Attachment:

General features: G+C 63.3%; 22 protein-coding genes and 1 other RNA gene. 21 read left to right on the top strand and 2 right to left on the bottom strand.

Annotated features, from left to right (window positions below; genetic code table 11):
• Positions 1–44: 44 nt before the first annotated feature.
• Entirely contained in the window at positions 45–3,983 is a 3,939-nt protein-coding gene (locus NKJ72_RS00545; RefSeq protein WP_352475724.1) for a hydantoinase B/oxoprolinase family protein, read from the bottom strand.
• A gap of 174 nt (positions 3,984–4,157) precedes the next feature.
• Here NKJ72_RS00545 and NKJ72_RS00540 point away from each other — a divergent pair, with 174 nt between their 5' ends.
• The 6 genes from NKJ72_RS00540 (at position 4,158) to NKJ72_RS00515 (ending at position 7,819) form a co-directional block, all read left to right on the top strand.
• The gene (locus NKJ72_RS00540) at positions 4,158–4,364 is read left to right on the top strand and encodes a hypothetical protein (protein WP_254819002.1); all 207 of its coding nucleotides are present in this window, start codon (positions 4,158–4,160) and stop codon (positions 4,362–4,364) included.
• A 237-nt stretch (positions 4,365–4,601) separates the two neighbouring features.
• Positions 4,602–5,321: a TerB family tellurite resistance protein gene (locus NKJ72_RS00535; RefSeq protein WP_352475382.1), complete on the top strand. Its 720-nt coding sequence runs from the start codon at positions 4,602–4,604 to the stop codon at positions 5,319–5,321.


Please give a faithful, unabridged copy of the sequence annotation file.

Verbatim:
General features: G+C 63.3%; 22 protein-coding genes and 1 other RNA gene. 21 read left to right on the top strand and 2 right to left on the bottom strand.

Annotated features, from left to right (window positions below; genetic code table 11):
• Positions 1–44: 44 nt before the first annotated feature.
• Entirely contained in the window at positions 45–3,983 is a 3,939-nt protein-coding gene (locus NKJ72_RS00545; RefSeq protein WP_352475724.1) for a hydantoinase B/oxoprolinase family protein, read from the bottom strand.
• A gap of 174 nt (positions 3,984–4,157) precedes the next feature.
• Here NKJ72_RS00545 and NKJ72_RS00540 point away from each other — a divergent pair, with 174 nt between their 5' ends.
• The 6 genes from NKJ72_RS00540 (at position 4,158) to NKJ72_RS00515 (ending at position 7,819) form a co-directional block, all read left to right on the top strand.
• The gene (locus NKJ72_RS00540) at positions 4,158–4,364 is read left to right on the top strand and encodes a hypothetical protein (protein WP_254819002.1); all 207 of its coding nucleotides are present in this window, start codon (positions 4,158–4,160) and stop codon (positions 4,362–4,364) included.
• A 237-nt stretch (positions 4,365–4,601) separates the two neighbouring features.
• Positions 4,602–5,321: a TerB family tellurite resistance protein gene (locus NKJ72_RS00535; RefSeq protein WP_352475382.1), complete on the top strand. Its 720-nt coding sequence runs from the start codon at positions 4,602–4,604 to the stop codon at positions 5,319–5,321.